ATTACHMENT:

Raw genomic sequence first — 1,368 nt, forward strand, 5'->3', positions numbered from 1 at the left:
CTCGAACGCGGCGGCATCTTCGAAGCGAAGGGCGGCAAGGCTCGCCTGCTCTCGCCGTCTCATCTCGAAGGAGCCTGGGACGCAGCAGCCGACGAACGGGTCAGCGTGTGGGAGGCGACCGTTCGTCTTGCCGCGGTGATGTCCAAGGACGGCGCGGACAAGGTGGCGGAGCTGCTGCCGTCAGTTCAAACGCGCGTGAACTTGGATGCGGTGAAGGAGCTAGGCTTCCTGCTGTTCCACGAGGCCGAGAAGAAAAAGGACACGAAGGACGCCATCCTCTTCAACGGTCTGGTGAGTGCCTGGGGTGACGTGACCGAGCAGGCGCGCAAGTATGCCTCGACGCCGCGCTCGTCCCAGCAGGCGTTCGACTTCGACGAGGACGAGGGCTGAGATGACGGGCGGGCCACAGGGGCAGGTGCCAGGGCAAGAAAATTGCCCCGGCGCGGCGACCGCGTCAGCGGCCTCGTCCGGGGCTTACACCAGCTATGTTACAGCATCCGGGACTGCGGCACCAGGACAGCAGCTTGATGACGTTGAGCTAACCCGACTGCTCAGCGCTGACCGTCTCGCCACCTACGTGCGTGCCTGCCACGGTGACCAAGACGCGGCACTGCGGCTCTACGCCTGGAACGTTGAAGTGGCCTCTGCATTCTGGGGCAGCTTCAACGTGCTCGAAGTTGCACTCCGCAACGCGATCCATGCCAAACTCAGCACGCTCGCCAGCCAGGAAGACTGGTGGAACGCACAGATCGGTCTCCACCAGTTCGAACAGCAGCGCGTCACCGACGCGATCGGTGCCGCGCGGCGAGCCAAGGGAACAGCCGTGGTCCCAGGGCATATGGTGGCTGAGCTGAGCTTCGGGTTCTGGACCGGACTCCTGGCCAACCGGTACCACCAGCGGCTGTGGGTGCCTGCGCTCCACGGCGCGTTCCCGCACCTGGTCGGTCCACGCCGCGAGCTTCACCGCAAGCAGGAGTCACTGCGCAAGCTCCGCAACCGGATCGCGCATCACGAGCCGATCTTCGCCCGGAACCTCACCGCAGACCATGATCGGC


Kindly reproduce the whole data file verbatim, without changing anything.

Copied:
Raw genomic sequence first — 1,368 nt, forward strand, 5'->3', positions numbered from 1 at the left:
CTCGAACGCGGCGGCATCTTCGAAGCGAAGGGCGGCAAGGCTCGCCTGCTCTCGCCGTCTCATCTCGAAGGAGCCTGGGACGCAGCAGCCGACGAACGGGTCAGCGTGTGGGAGGCGACCGTTCGTCTTGCCGCGGTGATGTCCAAGGACGGCGCGGACAAGGTGGCGGAGCTGCTGCCGTCAGTTCAAACGCGCGTGAACTTGGATGCGGTGAAGGAGCTAGGCTTCCTGCTGTTCCACGAGGCCGAGAAGAAAAAGGACACGAAGGACGCCATCCTCTTCAACGGTCTGGTGAGTGCCTGGGGTGACGTGACCGAGCAGGCGCGCAAGTATGCCTCGACGCCGCGCTCGTCCCAGCAGGCGTTCGACTTCGACGAGGACGAGGGCTGAGATGACGGGCGGGCCACAGGGGCAGGTGCCAGGGCAAGAAAATTGCCCCGGCGCGGCGACCGCGTCAGCGGCCTCGTCCGGGGCTTACACCAGCTATGTTACAGCATCCGGGACTGCGGCACCAGGACAGCAGCTTGATGACGTTGAGCTAACCCGACTGCTCAGCGCTGACCGTCTCGCCACCTACGTGCGTGCCTGCCACGGTGACCAAGACGCGGCACTGCGGCTCTACGCCTGGAACGTTGAAGTGGCCTCTGCATTCTGGGGCAGCTTCAACGTGCTCGAAGTTGCACTCCGCAACGCGATCCATGCCAAACTCAGCACGCTCGCCAGCCAGGAAGACTGGTGGAACGCACAGATCGGTCTCCACCAGTTCGAACAGCAGCGCGTCACCGACGCGATCGGTGCCGCGCGGCGAGCCAAGGGAACAGCCGTGGTCCCAGGGCATATGGTGGCTGAGCTGAGCTTCGGGTTCTGGACCGGACTCCTGGCCAACCGGTACCACCAGCGGCTGTGGGTGCCTGCGCTCCACGGCGCGTTCCCGCACCTGGTCGGTCCACGCCGCGAGCTTCACCGCAAGCAGGAGTCACTGCGCAAGCTCCGCAACCGGATCGCGCATCACGAGCCGATCTTCGCCCGGAACCTCACCGCAGACCATGATCGGC